Afterexposure Photography

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Posts Tagged ‘35mm’

Diana F+ Cheat Cards

I’ve never been really satisfied with the icons on the bottom of the Diana lens that change the aperture, and wanted more ‘exact’ information on what was going on. ¬†After some searching, some fiddling, and some trial and error, here is a cheat card you can print and fold in half to hang from your Diana strap:

Diana Cheat Card

Click for full size!

For different editable versions, click here for the source doc in OpenOffice format.

This chart is a kind of nomograph; you select your film speed on the left, follow the line through the current weather/lighting condition in the middle, and you’ll find out which aperture to set the Diana to on the right. I didn’t put the little icons from the Diana on this chart on purpose as they are bit misleading. Just remember that f/22 is the smallest aperture, and is the little sun icon; f/11 is the biggest aperture, and is the cloud icon.

On the right side is a 35mm turn advance guide. I have my Diana’s winder knob marked off in ‘hours’, or 12 spaced tick marks, so this is the number of ‘hours’ per frame that you should turn the knob. So a ’12’ means one full turn. The X at the start is to load some film before shooting the first frame, and the bold ’10’ is where a roll of 24 exp might run out… same deal with the last ‘!’… you may or may not get this frame, depending on how accurately you’ve been winding.

So where did all this goodness come from? Not me! I’m standing on the shoulders of giants, here folks. Here is where I pulled the information from:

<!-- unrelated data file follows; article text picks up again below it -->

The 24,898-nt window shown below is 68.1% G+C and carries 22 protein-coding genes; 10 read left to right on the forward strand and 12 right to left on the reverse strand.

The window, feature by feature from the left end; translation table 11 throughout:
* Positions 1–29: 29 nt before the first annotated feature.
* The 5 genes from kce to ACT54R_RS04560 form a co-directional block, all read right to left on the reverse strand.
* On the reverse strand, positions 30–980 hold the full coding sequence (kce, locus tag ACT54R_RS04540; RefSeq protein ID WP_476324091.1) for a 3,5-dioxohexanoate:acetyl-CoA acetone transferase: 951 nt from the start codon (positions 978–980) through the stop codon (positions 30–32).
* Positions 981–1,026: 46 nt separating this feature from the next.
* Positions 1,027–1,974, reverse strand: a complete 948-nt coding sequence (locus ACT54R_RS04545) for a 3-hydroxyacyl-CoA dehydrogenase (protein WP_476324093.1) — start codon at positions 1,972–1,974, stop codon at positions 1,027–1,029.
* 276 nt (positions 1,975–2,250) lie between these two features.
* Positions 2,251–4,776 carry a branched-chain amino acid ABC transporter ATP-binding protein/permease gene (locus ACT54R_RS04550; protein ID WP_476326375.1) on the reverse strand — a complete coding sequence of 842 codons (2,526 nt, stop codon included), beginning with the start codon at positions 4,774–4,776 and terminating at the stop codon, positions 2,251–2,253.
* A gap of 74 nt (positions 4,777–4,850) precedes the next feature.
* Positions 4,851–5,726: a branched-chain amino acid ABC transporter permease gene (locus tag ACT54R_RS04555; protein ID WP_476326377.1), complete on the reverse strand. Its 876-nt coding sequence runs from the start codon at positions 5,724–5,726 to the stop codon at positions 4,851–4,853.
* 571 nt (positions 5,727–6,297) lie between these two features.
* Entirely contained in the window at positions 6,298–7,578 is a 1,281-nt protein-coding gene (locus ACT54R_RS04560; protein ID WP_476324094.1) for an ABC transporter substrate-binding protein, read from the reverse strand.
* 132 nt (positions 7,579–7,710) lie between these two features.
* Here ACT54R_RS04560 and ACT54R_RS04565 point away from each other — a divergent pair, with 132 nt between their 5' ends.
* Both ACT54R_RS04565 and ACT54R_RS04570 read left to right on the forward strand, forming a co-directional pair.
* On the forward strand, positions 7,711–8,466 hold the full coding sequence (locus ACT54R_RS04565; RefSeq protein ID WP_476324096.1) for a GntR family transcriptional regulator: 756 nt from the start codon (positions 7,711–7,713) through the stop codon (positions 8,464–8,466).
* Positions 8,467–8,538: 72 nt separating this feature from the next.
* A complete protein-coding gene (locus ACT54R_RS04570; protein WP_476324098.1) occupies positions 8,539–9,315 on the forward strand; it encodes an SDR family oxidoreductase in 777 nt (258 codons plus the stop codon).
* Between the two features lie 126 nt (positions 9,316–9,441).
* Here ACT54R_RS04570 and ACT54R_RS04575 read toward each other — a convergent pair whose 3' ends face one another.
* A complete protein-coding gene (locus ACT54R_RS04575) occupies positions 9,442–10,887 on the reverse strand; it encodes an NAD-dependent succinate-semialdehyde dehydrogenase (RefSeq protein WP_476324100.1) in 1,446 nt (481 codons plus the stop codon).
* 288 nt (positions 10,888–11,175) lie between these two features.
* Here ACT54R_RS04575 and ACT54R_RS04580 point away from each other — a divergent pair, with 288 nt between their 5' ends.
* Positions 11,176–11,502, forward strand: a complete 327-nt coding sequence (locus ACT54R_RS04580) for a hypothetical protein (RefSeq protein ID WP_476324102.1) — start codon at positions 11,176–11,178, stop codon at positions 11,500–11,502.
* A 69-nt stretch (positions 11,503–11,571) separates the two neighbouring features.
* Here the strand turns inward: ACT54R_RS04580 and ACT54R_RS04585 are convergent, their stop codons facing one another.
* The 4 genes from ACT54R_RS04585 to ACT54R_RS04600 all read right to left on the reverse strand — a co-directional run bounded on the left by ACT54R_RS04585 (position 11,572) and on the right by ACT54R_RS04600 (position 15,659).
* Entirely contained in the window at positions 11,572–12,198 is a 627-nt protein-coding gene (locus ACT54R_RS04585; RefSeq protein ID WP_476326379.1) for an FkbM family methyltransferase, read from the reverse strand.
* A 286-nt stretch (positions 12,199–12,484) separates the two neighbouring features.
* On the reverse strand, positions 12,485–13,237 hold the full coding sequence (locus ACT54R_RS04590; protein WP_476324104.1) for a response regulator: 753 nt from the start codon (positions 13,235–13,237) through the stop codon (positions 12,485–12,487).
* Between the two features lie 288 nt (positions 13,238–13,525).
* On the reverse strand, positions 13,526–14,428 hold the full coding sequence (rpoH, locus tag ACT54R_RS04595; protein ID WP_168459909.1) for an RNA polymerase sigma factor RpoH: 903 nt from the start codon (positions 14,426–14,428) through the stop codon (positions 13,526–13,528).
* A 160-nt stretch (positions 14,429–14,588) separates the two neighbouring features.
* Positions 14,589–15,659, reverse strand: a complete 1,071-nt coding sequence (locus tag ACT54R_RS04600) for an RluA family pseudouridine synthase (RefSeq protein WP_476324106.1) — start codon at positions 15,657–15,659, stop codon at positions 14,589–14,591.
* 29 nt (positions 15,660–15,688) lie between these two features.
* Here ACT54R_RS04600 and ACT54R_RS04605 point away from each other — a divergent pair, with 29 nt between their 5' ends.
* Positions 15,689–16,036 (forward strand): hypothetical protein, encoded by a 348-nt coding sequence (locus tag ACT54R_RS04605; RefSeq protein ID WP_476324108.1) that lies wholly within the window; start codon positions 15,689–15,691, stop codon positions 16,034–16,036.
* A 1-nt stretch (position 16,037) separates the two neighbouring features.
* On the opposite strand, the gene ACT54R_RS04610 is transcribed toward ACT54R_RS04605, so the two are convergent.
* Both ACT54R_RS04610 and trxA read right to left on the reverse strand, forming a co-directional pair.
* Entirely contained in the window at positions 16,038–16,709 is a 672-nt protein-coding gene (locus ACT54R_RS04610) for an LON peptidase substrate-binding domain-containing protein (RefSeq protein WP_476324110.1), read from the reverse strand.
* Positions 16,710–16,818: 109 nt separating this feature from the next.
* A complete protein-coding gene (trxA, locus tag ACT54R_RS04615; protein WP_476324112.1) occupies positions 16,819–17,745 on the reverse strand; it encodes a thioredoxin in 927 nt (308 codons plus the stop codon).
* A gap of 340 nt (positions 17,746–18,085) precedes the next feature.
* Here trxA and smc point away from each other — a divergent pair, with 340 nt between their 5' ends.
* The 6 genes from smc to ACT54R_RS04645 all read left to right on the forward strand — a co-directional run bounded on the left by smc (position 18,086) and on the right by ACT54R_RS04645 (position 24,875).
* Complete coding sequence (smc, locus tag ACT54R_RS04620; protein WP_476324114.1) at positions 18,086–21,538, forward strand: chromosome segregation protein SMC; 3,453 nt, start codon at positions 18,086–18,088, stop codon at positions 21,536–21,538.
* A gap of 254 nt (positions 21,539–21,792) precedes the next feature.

With very little digging I found a chart at Indian Hill imageworks that gives a great summary of exposure times.

But it was a little ‘big’. I tried printing it small, and hacking off the bits I don’t use, but still wasn’t happy.

I wasn’t really sure about the EV descriptions, either. So another 2 seconds of Google and Wikipedia had this to say about Exposure Values.

So now I could use more meaningful descriptions (at least to me), and I could use only the ISO values that I was shooting at to create my own chart.

I also wanted to put something on the back of the chart. Since I sometimes shoot with 35mm film loaded, why not a film advance guide that gives the number of turns per frame? With 35mm loaded there little red window is taped over, so you do have to guess a bit.

I started with this chart over at Photon Detector… but again… wanted something smaller. I also confirmed the number of turns by both putting film in the camera with the back off and counting as I advanced, and of course by shooting some film and checking the results. Depending on what you are using as a take-up spool, and if you use any masks, you might want to change these numbers.

Now, time to get out there and do some shooting!